MAC was defined as a regimen containing either total body irradiation (TBI) with a dose greater than 6 Gy, a total dose of oral busulfan (Bu) greater than 8 mg/kg, or a total dose of intravenous Bu greater than 6.4 mg/kg or melphalan at doses > 140 mg/m2. In addition, regimens containing two alkylating agents were considered as MAC. All other regimens were defined as RIC [30]. Cytogenetics abnormalities were classified according to the 2010 European Leukemia Net cytogenetic classification system [31].

Endpoints

The primary endpoint was leukemia-free survival (LFS). Secondary endpoints were overall survival (OS), refined graft-versus-host-free, relapse-free survival (GRFS), neutrophil engraftment, acute (a)GVHD and chronic (c)GVHD, relapse incidence (RI), and non-relapse mortality (NRM). LFS was defined as the interval from Haplo-SCT to either relapse or death in remission. OS was defined as the time to death from all causes. GRFS events have been defined as grade III–IV aGVHD, severe cGVHD, disease relapse, or death from any cause after SCT [32]. Engraftment was defined as the first of three consecutive days with an absolute neutrophil count > 0.5 × 109/l. aGVHD was graded according to the modified Glucksberg criteria [33] and cGVHD according to the revised Seattle criteria [34].

Statistical analysis

Patient-, disease-, and transplant-related variables were compared between the two groups (Haplo or MUD) using the chi-square statistic for categorical variables and the Mann-Whitney test for continuous variables. Factors that differ significantly between the two groups with p values of < 0.05 and all factors known as potential prognostic factors were included in the final models. Cumulative incidence (CI) of relapse and NRM was calculated from the date of transplant to the date of relapse or death in remission, respectively, with the other event being the competing risk. For studying GVHD, both relapse and death were considered as competing events. Univariate comparisons of time-dependent endpoints were done using the log-rank test for OS and LFS and GRFS and the Gray’s test for cumulative incidence functions. A multivariate analysis was performed using Cox proportional hazards model. Variables were included in the multivariate model if they were conceptually important or if they approached or attained statistical significance by univariate analysis. All tests are two-sided. The type I error rate was fixed at 0.05 for determination of factors associated with time to event. In order to test for a center effect, we introduced a random effect or frailty for each center into the model. Statistical analyses were performed with the SPSS 22 (SPSS Inc./IBM, Armonk, NY, USA) and R 3.2.3 (R Development Core Team, Vienna, Austria) software package.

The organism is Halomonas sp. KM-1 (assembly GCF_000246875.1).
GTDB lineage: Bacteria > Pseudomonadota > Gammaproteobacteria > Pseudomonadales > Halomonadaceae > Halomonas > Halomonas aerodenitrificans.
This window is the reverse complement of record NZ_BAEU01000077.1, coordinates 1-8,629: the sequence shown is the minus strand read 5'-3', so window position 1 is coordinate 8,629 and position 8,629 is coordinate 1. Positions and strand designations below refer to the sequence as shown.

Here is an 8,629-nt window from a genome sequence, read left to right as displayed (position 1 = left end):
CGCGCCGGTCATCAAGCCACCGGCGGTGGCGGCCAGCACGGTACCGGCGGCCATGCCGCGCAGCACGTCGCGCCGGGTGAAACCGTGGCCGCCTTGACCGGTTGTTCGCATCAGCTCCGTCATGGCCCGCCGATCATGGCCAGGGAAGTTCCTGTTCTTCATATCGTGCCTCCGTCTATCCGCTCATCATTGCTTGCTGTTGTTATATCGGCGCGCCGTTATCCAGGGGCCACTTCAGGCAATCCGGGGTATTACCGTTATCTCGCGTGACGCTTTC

To allow for potential confounding factors between treatments that could influence outcome, propensity score matching was also performed [35]. The following factors were included in the propensity score model: patient age, year of transplant, cytogenetics, status at transplant (Tx), sex, female donor to male recipient vs other combinations, Karnofsky performance status less or more than 90%, patient and donor CMV serology, stem cell source (peripheral blood stem cell (PBSC) vs BM), use of in vivo T-cell depletion, conditioning (MAC vs RIC), and previous autograft. Owing to the significant differences in baseline characteristics between the haplo and MUD groups, caliper matching was fixed to 0.2. The purpose of the propensity score matching strategy was to reduce confounding effects of these variables and strengthen causal inferences. Propensity score analysis was performed using the “MatchIt” (https://cran.r-project.org/web/packages/MatchIt/index.html). Comparisons between the two match-paired groups were stratified on matching group.